By Dr Oliver Tearle (Loughborough University)
‘A Pair of Silk Stockings’ is a short story by the American writer Kate Chopin (1850-1904), written in 1896 and published in Vogue the following year. The story is about a married woman who comes into possession of fifteen dollars and ends up treating herself to new clothes, a meal in a restaurant, and a theatre show, when she had originally planned to spend the money on new clothes for her children.
You can read ‘A Pair of Silk Stockings’ here before proceeding to our summary and analysis of Chopin’s story.
‘A Pair of Silk Stockings’: plot summary
Mrs Sommers, a married woman with several children, comes into some money. Although it is just fifteen dollars, she spends several days thinking about how best to use the money. She initially decides that she can use a dollar two from this small windfall to get one of her children better shoes that will last longer. She can buy some percale (a good-quality cotton) for blouses or ‘waists’ (shirts) for her children, as well as another gown for one of her daughters.
She is excited by the thought of her children looking smart in these new clothes and shoes. She is keen to seek out bargains in the shops and make every dollar go as far as it can possibly go. On this particular day, armed with her fifteen dollars, she has been so focused on spending the money on her children that she hasn’t even stopped to have some lunch.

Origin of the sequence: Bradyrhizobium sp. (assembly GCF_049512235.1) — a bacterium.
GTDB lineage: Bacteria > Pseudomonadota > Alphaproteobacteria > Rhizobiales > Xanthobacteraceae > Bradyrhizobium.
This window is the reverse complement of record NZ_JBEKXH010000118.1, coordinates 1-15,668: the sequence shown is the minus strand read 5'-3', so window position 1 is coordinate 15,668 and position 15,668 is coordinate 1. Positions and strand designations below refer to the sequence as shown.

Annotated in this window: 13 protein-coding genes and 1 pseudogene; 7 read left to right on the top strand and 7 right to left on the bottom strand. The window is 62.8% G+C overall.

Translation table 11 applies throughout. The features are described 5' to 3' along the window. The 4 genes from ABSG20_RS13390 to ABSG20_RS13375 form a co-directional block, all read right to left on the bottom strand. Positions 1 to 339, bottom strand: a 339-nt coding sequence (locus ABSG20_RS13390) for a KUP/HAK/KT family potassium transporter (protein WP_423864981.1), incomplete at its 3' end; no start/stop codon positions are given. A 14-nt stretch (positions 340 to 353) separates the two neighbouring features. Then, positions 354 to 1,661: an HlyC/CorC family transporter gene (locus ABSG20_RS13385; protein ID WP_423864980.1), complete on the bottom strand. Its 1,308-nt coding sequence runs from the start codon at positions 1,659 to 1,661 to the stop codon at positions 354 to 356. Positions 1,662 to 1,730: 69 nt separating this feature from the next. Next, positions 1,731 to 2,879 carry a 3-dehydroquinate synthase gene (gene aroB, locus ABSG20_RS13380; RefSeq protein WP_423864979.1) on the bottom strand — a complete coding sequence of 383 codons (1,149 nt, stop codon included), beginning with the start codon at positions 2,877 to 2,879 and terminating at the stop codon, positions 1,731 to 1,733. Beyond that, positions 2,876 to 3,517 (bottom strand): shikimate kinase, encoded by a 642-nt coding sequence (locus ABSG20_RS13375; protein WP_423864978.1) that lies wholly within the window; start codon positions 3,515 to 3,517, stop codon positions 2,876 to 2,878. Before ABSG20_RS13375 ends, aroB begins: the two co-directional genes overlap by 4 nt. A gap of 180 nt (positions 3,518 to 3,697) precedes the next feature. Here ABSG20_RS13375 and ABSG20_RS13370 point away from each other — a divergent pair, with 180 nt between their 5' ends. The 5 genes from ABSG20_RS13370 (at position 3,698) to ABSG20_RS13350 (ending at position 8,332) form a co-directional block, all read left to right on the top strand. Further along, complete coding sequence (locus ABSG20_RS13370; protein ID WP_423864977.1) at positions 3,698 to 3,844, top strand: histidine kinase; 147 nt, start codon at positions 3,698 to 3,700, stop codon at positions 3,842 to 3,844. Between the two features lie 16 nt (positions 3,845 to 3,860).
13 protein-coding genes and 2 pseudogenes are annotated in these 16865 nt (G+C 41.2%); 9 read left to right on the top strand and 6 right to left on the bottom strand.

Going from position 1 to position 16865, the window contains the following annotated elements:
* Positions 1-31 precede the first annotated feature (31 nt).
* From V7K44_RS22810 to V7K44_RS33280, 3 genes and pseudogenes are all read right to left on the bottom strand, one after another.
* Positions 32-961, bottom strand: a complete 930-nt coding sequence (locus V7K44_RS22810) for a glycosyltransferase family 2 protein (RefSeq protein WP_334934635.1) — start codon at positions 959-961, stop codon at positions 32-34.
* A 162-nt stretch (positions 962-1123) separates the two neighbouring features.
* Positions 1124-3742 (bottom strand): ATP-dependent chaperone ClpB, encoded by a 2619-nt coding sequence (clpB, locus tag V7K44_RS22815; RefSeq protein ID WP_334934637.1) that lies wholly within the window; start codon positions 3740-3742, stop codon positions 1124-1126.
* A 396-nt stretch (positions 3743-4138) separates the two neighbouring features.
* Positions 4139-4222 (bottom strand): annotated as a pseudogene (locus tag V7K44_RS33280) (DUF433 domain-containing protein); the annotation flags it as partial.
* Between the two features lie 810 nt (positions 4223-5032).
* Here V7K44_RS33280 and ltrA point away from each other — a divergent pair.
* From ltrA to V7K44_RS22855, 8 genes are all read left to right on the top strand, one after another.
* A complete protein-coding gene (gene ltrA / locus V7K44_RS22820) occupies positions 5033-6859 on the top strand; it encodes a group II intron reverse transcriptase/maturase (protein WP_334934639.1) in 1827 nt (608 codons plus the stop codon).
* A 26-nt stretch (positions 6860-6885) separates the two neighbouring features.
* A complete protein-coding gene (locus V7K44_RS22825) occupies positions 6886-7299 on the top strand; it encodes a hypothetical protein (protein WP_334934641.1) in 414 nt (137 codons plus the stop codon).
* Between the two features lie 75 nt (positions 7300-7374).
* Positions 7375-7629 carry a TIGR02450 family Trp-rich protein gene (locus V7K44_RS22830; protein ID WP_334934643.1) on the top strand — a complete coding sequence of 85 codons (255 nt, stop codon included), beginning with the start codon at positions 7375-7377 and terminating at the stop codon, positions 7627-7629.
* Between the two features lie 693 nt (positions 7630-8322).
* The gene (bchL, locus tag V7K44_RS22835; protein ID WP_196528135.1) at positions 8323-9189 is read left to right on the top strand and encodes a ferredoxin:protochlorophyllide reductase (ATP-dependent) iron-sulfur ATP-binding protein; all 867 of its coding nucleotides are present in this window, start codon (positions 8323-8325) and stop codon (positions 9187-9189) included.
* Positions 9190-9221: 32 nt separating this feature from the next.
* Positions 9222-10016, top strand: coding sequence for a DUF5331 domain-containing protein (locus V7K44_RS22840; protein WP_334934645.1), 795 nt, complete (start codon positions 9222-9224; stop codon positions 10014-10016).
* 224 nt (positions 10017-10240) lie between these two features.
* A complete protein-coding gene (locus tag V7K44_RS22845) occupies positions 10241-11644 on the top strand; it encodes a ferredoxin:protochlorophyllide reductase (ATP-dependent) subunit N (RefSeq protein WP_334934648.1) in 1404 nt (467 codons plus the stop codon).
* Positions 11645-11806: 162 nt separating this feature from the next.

As she is sitting in one of the shops, her gloveless hands accidentally touch the fine silk stockings on display. Seeing they have been reduced in the sale, Mrs Sommers decides to treat herself to them. She then goes and returns the cheaper cotton stockings she had bought. She does this unthinkingly, carried away with the wonderfully soft feel of the silk against her legs.
She then goes and buys some boots and some new gloves, telling the man who serves her that she doesn’t mind paying a few extra dollars for the best pair. She then buys some expensive magazines. Realising how hungry she is, she goes into a restaurant she had never dined in before and has a meal, with wine. She glances through one of the magazines she has bought, and enjoys her surroundings. When she has finished her meal, she leaves a tip for the water and she feels like a princess when he bows to her.
She notices a poster for the theatre and decides to take in an afternoon show, which she greatly enjoys. When she comes out of the theatre, it feels ‘like a dream ended.’ She waits for the cable car which will take her home, with the people around her little suspecting how, inside her mind, she is wishing that she never had to go home and that she could stay out like this forever.
‘A Pair of Silk Stockings’: analysis
Many of Kate Chopin’s stories are about married women, and even if her female protagonists are unmarried, they are defined by this feature of their lives: in ‘Regret’, for example, the main character is a fifty-year-old woman who has never married and comes to regret not having a family of her own. Chopin focuses on these married women to suggest how marriage restricts their freedoms and, in many cases, robs their lives of agency or any real enjoyment.
‘A Pair of Silk Stockings’ presents us with a married woman who is used to making sacrifices in order to provide for her children (how many children she has we cannot be sure, but the narrator mentions ‘the boys’ and two girls, ‘Janie and Mag’, implying at least four). She sometimes even forgoes lunch, as she does on the day the action of ‘A Pair of Silk Stockings’ takes place, because she simply forgets to stop and eat something, so busy is she ‘getting the children fed and the place righted’.